Stimulant medication use is known to be high among high school and college students. Many report that these medications help them focus, stay awake longer, and perform better on tests. While over 40 such studies have been done in this population, almost nothing is known about use among medical students. This is surprising since these students will eventually become the prescribers of such medications.
Jadon Webb, a child psychiatry fellow at the Yale Child Study Center, and his colleagues investigated stimulant use in medical students, and found it to be quite high. Approximately 20% reported having used stimulants in their lifetime, while 15% report use during medical school. Nearly 1 in 3 white medical students reported using stimulants at some point, and over 80% report using them specifically to help with academic work.
Dr. Webb says, “College students who use stimulants often were noted to be having academic difficulties, and may have been using stimulants as a way of catching up or simply using them recreationally. Medical students in this survey were different. Those who used them had the same medical school test scores as those who did not, and perceived themselves to be just as healthy. Perhaps stimulant use in medical students has a more pragmatic, functional quality to it. The use of performance enhancing drugs is a tough issue that we will have to confront in coming years.”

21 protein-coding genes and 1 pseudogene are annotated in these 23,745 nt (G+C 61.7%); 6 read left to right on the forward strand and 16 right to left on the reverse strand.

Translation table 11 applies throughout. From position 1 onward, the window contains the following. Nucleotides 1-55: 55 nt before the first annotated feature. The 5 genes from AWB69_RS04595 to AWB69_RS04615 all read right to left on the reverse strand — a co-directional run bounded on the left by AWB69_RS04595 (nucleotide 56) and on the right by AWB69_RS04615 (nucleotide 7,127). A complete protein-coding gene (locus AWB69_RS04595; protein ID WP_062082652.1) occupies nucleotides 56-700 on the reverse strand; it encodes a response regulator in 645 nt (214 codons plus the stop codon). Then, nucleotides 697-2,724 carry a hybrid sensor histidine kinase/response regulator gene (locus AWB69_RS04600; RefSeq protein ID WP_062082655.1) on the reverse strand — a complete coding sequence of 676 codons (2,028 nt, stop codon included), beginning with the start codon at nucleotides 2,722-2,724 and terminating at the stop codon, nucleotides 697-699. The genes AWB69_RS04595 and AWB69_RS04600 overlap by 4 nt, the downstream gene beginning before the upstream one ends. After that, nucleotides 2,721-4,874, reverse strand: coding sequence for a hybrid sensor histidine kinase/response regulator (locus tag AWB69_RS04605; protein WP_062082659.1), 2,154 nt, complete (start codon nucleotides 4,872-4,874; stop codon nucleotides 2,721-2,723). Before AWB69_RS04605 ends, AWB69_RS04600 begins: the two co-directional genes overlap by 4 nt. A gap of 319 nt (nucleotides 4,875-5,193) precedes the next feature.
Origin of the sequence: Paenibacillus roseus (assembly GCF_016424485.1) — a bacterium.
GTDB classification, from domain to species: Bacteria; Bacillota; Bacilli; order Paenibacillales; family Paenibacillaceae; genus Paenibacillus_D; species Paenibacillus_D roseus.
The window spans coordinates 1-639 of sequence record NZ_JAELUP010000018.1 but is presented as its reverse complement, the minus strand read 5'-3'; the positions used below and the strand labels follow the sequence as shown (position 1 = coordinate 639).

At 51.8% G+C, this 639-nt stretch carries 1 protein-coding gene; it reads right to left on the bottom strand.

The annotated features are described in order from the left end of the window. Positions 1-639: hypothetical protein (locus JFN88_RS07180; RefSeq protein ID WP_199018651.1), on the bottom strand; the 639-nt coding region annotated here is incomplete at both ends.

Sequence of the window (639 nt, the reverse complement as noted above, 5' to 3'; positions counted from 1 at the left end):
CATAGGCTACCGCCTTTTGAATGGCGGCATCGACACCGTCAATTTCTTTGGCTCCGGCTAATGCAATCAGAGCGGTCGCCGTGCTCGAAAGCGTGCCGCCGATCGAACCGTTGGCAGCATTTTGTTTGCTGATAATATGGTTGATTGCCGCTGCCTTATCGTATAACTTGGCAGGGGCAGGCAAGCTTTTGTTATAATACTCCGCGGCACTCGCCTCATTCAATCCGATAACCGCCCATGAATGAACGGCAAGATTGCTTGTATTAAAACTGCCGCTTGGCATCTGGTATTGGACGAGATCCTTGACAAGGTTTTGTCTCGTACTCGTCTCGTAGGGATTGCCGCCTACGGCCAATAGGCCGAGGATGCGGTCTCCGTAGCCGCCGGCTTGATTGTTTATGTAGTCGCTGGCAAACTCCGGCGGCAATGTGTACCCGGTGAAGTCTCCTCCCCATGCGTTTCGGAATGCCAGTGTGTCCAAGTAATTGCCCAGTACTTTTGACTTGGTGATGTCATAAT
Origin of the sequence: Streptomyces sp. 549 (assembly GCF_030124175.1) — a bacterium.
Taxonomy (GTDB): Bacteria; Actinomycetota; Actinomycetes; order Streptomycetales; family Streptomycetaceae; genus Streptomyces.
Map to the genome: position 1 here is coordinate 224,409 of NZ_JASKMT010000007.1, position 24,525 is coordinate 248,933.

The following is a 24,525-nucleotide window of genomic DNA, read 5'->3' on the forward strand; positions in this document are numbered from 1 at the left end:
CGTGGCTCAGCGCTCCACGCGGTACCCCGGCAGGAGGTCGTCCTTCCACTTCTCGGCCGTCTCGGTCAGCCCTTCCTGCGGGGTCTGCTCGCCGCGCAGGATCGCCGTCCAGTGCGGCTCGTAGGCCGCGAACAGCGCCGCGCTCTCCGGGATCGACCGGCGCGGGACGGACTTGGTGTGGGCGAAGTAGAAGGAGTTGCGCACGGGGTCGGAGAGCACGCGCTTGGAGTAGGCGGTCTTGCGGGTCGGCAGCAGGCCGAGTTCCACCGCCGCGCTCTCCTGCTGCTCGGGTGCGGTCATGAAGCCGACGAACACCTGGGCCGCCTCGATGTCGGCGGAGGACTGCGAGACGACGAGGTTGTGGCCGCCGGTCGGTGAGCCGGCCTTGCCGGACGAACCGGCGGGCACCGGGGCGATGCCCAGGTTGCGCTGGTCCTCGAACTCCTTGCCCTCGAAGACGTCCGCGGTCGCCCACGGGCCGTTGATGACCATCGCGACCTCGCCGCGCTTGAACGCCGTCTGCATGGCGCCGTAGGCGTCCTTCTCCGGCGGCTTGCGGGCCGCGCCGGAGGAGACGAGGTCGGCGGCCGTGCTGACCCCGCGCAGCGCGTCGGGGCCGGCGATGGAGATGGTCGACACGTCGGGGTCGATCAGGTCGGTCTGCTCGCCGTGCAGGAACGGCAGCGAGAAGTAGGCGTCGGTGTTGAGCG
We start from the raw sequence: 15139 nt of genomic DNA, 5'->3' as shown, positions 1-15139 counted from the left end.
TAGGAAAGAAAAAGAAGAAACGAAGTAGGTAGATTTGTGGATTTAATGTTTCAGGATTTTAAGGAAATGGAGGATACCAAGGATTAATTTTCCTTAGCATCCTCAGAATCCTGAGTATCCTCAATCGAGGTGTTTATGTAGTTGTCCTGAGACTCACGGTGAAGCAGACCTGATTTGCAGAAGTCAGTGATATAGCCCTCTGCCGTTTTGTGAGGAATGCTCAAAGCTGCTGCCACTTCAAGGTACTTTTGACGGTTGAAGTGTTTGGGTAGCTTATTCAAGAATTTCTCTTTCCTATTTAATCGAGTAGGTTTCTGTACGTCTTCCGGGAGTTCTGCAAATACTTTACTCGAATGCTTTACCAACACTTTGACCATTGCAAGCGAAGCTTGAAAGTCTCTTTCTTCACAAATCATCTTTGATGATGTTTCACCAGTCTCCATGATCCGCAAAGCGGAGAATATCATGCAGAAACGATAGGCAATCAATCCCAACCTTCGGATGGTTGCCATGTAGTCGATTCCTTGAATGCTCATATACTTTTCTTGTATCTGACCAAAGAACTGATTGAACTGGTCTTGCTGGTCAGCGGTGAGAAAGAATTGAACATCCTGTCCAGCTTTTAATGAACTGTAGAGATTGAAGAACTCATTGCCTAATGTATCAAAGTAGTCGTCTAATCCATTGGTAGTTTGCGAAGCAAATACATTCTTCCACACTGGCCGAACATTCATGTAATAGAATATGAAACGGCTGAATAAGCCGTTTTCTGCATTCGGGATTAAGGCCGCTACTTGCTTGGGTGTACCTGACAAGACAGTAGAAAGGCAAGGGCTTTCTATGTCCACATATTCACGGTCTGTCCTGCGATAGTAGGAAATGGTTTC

Jadon Webb obtained his M.D. and Ph.D. at UT Southwestern in Dallas, TX, and is a first year fellow in Child and Adolescent Psychiatry.
To view the study, please visit: http://www.ncbi.nlm.nih.gov/pubmed/23376867
This Article was submitted by Emily E.H. Hau, on Thursday, March 21, 2013.